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Google: the other Microsoft

November 21, 2011

Looking back at my investments, I see that Google has not been a hot stock in a long time.  It channels now, as Microsoft has done for the last decade.  Rather than buy and hold, selling near 600 and buying back near 400 seems to be a better strategy than holding.

It’s no surprise really.  Google is doing its own thing.  That’s been wonderfully innovative at times and totally frustrating at others.  I have 240,000 associates at a Fortune 500 company that are moving from IE6 to IE7, something that many companies are facing.  No, we don’t all use the latest tools just for the sake of change or spending IT dollars.  We actually have to consider interoperability.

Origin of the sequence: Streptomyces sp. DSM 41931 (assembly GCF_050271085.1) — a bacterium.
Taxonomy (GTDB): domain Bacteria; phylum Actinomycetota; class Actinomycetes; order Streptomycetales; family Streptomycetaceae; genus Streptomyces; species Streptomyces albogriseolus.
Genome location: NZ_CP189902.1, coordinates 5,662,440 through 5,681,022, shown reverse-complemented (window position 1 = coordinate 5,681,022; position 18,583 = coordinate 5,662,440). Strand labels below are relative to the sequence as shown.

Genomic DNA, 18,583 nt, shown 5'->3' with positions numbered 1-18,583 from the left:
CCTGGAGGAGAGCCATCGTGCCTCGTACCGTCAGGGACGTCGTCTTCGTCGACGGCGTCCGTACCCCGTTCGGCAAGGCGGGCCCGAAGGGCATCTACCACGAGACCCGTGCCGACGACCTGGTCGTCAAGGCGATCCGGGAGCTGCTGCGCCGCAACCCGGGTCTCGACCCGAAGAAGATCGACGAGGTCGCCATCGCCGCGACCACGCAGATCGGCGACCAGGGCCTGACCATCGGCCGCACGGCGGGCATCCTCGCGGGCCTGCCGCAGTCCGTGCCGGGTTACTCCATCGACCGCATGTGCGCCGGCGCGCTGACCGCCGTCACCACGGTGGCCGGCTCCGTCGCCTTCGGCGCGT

It’s too bad that IE7 is no longer supported by Google.  It’s too bad that the new look at Google does not allow backwards compatibility.  It’s too bad Google Sites are unworkable under my IE browser. It’s too bad that change gets introduced for the sake of change.  Well, it’s really for someone’s profit, but when it’s not the end-user’s profit, they shop elsewhere.

It seems that the 1990’s roared in the marketplace with productivity improvement and a corresponding stock prices.  What’s happening this decade? Chaos not productivity. 

Want innovation? Here’s an idea. Consider the impacts of your product changes in the value chain.  Or was that an old idea, that was discarded under the guise of the innovation buzzword?

Done with my rant.  Your turn.  Comments?

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